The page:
In Missouri’s storied journalism school, they talk about not burying the lede, so let’s get right to it. The 1978 Missouri Tigers shut out defending national champion Notre Dame, quarterbacked by Joe Montana, in Notre Dame Stadium. It was a fitting start to a pretty memorable season for the Tigers, even if it was occasionally maddening as well. Longtime Omaha World-Herald writer Tom Shatel, pretty much a Big Eight historian, was a junior at Mizzou that year, and he later wrote it was his all-time favorite Big Eight season and the year he “absolutely fell in love with the sport, the league and the towns.”
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After Al Onofrio was fired, Warren Powers was the new head coach leading the Missouri Tigers into the 1978 season. Powers, only 37 when the season began, was a Nebraska alum coming off a single 7-4 season as head coach at Washington State in Pullman, one of the delightful little corners of the world college football has made famous.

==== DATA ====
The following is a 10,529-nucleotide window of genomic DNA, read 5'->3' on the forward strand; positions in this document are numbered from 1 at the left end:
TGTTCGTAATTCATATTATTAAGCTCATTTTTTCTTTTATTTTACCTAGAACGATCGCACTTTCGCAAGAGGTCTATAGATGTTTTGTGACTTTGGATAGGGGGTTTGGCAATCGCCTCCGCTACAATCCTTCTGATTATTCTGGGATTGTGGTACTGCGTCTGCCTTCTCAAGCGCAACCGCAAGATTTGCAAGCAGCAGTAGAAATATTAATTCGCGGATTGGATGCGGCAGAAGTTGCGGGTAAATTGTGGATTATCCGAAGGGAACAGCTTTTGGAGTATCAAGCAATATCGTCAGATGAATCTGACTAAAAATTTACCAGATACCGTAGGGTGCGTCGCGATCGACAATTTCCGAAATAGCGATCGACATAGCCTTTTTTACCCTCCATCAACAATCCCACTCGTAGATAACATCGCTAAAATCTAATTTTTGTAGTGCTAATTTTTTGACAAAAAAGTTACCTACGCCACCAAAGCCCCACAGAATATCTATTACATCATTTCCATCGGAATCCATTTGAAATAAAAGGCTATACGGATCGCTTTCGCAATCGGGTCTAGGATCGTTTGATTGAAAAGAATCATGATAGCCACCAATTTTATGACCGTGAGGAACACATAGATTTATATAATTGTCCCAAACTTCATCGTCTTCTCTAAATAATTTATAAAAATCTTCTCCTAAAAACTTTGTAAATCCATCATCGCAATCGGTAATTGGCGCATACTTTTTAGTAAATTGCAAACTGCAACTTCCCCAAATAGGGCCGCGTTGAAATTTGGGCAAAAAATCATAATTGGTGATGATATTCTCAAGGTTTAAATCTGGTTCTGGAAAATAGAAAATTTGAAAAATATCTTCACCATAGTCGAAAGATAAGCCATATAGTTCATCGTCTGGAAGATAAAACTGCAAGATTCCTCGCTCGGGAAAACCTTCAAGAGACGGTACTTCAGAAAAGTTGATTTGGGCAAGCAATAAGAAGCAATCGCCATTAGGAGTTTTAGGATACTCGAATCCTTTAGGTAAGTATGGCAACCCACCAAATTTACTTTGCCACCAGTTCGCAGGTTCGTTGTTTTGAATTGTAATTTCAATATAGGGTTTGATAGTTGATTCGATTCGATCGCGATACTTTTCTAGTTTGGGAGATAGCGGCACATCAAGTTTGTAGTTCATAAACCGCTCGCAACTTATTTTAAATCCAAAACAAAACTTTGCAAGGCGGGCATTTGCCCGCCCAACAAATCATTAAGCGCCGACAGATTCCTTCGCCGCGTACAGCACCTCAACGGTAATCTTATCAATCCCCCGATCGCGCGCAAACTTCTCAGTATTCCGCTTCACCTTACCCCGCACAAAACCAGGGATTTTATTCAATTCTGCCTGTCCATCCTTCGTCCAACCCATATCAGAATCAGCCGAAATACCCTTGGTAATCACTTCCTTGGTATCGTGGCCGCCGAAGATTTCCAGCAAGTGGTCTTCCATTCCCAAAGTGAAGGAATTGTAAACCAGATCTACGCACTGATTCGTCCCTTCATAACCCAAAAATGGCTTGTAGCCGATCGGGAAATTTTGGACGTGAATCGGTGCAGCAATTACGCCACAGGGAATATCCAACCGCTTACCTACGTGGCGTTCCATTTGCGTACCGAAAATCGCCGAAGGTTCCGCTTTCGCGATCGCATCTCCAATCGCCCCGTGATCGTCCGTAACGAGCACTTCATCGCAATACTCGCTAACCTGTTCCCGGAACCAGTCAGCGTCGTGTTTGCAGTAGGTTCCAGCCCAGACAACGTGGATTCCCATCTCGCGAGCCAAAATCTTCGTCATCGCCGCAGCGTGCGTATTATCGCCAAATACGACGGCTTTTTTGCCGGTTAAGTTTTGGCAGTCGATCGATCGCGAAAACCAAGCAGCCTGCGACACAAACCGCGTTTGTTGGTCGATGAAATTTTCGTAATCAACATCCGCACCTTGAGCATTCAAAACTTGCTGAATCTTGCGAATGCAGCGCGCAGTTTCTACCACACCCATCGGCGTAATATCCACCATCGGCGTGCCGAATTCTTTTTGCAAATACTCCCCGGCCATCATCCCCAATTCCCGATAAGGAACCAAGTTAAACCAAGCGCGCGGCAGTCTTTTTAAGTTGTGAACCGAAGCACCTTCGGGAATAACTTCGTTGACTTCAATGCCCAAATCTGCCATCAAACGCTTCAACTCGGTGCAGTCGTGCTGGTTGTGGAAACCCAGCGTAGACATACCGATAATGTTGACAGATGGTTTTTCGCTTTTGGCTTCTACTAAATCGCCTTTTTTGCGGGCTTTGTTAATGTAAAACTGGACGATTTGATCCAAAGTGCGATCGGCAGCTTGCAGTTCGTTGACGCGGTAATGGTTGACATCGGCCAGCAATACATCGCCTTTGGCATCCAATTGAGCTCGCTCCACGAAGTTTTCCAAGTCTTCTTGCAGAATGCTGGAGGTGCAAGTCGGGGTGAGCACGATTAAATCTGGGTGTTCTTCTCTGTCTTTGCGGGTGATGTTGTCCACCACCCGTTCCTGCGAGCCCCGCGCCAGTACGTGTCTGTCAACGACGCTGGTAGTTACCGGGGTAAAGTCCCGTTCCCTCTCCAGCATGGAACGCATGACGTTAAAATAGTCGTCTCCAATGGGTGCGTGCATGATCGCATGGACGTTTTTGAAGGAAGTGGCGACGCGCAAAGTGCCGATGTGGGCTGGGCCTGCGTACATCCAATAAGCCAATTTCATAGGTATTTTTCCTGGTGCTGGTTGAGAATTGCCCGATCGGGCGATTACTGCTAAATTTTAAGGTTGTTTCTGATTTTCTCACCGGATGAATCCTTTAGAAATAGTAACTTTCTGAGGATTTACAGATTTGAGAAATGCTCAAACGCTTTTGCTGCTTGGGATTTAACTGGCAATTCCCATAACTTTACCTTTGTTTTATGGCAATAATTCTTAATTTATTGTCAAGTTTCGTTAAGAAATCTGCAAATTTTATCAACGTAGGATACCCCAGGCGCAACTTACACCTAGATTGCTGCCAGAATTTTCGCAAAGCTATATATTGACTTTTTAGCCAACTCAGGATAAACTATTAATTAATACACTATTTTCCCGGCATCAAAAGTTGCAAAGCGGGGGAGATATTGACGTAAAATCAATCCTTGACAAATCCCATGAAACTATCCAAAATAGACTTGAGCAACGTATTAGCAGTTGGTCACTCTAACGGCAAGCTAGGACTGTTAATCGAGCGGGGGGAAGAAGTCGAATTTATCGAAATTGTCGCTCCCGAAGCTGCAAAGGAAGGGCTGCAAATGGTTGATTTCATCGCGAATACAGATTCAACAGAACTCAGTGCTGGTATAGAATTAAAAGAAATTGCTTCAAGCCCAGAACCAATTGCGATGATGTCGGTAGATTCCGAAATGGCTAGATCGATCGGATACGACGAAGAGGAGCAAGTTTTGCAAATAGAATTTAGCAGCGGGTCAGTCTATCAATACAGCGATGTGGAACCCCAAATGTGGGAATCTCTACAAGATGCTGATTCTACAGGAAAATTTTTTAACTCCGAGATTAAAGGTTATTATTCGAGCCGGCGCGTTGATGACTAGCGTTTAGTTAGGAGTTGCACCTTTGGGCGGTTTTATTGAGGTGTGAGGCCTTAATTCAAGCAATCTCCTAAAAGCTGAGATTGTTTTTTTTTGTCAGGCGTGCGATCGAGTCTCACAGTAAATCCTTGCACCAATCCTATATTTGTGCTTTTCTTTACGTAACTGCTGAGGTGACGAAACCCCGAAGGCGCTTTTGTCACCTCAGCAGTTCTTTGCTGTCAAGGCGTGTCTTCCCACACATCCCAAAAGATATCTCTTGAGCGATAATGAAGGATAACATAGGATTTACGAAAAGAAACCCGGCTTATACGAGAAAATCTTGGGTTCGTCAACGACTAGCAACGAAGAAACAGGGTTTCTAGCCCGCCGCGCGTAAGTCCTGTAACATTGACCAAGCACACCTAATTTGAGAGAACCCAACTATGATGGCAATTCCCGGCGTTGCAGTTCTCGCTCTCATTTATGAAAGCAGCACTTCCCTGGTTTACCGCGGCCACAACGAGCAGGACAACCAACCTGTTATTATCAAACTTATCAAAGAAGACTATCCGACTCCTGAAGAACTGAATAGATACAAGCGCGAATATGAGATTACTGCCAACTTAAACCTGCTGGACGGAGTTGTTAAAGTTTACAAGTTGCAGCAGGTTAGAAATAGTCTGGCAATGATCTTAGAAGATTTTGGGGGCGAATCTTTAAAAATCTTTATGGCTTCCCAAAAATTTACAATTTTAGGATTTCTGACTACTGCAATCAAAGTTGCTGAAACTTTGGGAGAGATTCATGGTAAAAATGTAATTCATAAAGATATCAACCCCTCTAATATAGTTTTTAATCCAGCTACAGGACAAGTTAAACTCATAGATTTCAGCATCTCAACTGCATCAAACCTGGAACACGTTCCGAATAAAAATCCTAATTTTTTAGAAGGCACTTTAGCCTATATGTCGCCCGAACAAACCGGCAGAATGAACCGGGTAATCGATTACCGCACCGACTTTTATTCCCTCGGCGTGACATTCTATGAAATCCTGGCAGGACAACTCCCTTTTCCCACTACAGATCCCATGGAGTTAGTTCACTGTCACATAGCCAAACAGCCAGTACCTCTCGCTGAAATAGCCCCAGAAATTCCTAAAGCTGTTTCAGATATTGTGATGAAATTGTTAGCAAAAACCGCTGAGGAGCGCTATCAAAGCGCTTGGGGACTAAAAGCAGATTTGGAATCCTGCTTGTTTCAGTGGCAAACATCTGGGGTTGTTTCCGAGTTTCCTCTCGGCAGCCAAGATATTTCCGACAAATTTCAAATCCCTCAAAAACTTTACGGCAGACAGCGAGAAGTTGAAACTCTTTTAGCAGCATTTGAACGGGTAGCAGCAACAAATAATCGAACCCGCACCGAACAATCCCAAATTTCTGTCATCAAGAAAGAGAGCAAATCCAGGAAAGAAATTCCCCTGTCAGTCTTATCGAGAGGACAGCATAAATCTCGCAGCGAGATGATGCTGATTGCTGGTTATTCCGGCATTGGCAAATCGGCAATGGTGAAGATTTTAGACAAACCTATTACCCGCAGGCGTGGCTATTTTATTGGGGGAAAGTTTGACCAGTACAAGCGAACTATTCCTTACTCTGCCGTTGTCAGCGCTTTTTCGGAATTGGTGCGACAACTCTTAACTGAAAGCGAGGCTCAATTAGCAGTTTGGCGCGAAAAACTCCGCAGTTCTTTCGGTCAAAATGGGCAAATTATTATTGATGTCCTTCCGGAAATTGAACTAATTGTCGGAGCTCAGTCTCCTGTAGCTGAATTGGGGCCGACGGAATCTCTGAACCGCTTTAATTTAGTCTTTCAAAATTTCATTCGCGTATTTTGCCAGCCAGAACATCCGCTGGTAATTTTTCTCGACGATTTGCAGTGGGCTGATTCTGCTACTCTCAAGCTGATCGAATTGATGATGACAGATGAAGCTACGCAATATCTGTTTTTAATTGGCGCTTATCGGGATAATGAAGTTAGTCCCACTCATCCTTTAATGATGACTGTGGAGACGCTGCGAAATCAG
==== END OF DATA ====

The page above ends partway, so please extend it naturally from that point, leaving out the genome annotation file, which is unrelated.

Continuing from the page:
The trend under Onofrio had been tremendous upsets of power programs, but enough disappointing losses he eventually was let go after seven seasons.
Powers and the Tigers continued that tradition right out of the gate. Missouri opened the season with a stunning 3-0 win over No. 5 Notre Dame on Sept. 9 in the creatively named Notre Dame Stadium, one of the most hallowed venues in the sport. The Irish were favored by 17, coming off a national title, and led by senior Joe Montana, one of the greatest quarterbacks of all time. Adding another layer, coaching Notre Dame was former Mizzou coach/future “Rudy” villain Dan Devine, who had left the Tigers to coach the Green Bay Packers and then went to coach Notre Dame.
Missouri didn’t have that kind of star power, but the Tigers had some firepower of their own. Quarterback Phil Bradley was in the first of his three seasons as a starter and would go on to play Major League Baseball. Tight End Kellen Winslow would be an NFL Hall of Fame. Backs James Wilder and Earl Grant would both be NFL draft picks. However, the Tiger defense would be the star of the day.